Yet another controversial topic in science and philosophy that we see represented in sport. The extended mind hypothesis states that the mind is not limited to what goes on within the skull. Because humans are such avid tool-users we are able to extend our self concept onto coupled objects. For example, a driver who experiences the movement of the car as their own. Part of skilled performance is this ability to develop a functional coupling between the performer and their tools or instruments. This explains the vague remarks so many star athletes make about being “one with the ball.” Novices experience themselves manipulating the ball. Experts don’t experience this gap between self and the ball because they’ve extended their self concept into the ball.
Early philosopher of science Michael Polanyi noticed that we are unable to simultaneously use a tool effectively and perceive our own use of that tool. Effective use always involves forgetting the separation between self and tool – ball in our case. While scientists argue whether this coupling is actually constitutive of mind, we experience it as such from a phenomenological perspective. Again, we’re acting out what we don’t yet fully understand.
Every culture has a term for some basic motivation or drive that propels us through life. Thanks to Sigmund Freud, our English word libido is imbued with strong sexual implications, but the concept was originally much broader. Easter philosophies refer to it as Qi or Prana. On our best days we feel this energy surging through us like electricity. We run faster, jump higher, and hit harder when we feel this energy. When it’s gone we feel sluggish and heavy. Perhaps because of the mercurial nature of this mysterious force, athletes are notoriously superstitious. Many sports teams will institute abstinence periods before big events such as the world cup to try to keep this energy intact. Obviously factors like muscle mass, genetics, nutrition, and fatigue play a role in force output, but one doesn’t have to be very mystical to admit that some days we just have more of that inexplicable fuel in our tanks.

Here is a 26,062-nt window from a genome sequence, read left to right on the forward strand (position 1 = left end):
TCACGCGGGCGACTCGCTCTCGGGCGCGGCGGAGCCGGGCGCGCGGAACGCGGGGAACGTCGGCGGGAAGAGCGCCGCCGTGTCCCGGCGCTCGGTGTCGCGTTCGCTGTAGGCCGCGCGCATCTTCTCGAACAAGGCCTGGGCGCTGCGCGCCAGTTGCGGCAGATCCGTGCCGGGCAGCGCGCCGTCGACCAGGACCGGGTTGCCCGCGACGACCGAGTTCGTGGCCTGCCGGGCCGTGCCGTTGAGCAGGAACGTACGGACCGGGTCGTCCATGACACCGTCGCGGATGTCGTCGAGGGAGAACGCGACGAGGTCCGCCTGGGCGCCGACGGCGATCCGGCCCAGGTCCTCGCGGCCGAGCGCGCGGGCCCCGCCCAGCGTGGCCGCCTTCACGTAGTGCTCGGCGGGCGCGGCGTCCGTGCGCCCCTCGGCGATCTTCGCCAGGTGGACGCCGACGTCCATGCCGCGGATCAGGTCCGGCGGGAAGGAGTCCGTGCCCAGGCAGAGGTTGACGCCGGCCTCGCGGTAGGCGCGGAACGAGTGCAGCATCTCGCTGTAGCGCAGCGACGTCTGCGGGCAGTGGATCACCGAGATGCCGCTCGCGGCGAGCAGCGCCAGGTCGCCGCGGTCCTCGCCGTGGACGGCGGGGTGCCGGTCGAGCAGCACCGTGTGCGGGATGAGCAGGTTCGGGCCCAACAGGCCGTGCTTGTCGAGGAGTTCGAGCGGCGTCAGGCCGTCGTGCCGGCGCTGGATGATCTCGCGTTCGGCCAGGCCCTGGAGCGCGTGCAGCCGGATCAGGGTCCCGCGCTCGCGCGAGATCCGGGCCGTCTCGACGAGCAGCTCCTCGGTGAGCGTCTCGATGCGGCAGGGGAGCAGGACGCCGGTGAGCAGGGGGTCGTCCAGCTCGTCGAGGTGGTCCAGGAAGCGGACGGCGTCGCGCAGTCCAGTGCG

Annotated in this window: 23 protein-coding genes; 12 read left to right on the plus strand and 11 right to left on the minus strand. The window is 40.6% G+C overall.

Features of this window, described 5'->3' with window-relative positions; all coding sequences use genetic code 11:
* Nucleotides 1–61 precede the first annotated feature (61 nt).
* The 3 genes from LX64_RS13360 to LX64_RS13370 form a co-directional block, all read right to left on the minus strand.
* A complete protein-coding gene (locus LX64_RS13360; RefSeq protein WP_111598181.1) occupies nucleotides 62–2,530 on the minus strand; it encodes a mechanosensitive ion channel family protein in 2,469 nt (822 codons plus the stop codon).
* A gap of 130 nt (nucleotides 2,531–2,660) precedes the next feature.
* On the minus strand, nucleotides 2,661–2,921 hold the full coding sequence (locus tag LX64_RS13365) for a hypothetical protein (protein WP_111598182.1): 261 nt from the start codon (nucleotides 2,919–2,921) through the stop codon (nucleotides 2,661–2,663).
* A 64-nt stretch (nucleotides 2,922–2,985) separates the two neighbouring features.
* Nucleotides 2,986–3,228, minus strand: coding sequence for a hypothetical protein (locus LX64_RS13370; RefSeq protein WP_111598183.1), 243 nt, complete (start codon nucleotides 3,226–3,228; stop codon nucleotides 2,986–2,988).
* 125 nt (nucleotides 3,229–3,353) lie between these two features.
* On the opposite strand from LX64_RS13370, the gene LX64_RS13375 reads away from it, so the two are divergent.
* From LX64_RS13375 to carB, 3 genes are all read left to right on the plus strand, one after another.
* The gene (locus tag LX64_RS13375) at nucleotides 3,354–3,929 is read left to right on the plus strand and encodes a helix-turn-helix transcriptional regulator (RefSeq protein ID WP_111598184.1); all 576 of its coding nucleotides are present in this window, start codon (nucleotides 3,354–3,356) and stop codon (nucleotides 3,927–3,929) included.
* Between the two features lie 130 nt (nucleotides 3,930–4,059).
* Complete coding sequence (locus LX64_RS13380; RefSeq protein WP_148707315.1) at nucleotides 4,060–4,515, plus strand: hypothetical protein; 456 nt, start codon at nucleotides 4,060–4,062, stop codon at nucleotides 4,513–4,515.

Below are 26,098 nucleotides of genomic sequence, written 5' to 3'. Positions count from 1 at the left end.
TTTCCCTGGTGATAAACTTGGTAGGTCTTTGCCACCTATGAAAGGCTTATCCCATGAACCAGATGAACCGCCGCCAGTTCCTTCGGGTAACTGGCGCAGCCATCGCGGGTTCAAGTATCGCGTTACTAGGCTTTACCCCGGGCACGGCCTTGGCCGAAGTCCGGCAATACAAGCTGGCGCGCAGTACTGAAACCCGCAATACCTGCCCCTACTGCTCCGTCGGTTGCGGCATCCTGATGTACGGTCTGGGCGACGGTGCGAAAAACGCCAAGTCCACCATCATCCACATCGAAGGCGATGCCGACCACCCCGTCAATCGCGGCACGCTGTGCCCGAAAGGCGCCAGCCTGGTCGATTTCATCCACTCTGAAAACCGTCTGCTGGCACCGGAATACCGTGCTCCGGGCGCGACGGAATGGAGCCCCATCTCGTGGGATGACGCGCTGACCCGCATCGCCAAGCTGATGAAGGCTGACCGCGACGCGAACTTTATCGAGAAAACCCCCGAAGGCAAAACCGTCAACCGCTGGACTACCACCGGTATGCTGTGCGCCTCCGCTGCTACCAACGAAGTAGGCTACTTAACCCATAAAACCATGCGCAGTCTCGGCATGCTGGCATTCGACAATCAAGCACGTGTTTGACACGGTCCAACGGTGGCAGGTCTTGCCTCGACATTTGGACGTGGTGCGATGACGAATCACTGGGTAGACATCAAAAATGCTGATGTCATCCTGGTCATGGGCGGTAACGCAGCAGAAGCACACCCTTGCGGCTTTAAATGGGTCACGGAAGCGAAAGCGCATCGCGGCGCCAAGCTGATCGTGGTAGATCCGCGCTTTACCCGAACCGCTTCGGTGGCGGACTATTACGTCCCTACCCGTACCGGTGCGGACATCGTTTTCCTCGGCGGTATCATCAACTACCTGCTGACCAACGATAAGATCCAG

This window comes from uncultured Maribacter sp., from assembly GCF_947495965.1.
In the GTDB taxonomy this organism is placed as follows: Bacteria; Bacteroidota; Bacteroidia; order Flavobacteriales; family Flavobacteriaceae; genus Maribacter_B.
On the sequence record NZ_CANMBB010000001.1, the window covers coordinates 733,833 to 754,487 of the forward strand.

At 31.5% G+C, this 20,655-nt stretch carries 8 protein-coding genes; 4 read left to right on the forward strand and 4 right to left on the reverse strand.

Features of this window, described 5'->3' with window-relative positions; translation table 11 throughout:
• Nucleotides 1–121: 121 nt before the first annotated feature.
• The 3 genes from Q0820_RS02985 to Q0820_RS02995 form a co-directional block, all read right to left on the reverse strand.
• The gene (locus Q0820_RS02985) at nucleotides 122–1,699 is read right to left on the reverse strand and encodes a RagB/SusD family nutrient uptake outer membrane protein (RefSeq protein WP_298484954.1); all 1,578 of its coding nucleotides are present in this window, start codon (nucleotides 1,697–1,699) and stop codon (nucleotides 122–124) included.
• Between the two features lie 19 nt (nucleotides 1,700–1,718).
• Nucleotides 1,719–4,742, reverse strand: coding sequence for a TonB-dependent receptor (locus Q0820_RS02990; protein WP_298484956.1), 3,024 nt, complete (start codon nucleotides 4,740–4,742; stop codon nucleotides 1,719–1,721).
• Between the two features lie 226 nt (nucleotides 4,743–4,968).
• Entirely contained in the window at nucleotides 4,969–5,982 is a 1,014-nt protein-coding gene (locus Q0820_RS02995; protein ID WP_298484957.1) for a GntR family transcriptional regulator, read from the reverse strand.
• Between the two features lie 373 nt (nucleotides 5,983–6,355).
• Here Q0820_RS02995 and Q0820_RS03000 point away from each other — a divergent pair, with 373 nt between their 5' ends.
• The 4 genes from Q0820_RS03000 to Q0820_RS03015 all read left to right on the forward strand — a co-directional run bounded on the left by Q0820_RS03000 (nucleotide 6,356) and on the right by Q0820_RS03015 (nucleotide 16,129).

Wilhelm Reich, one of Freud’s greatest but least known students studied the breathing patterns and muscular tension of his clients in search for this mysterious energy (he called it orgone). His work was later a big influence in our understanding of the autonomic nervous system, and also trauma therapy. Aside from various rituals and superstitions that athletes cling to, little is known about the dynamics of this force in sports. It’s that same pattern. It’s obvious to us these things exist at an experiential level, but our formal understanding lags behind. This doesn’t mean any of these things are magic. Sports are a collection of things we know in an unconscious embodied way. By acting them out, we become more aware of them until we are finally aware of the underlying principles.
Bonus: Which of the above dynamics do you see in these stadiums? How might it feel to be a performer competing in front of them?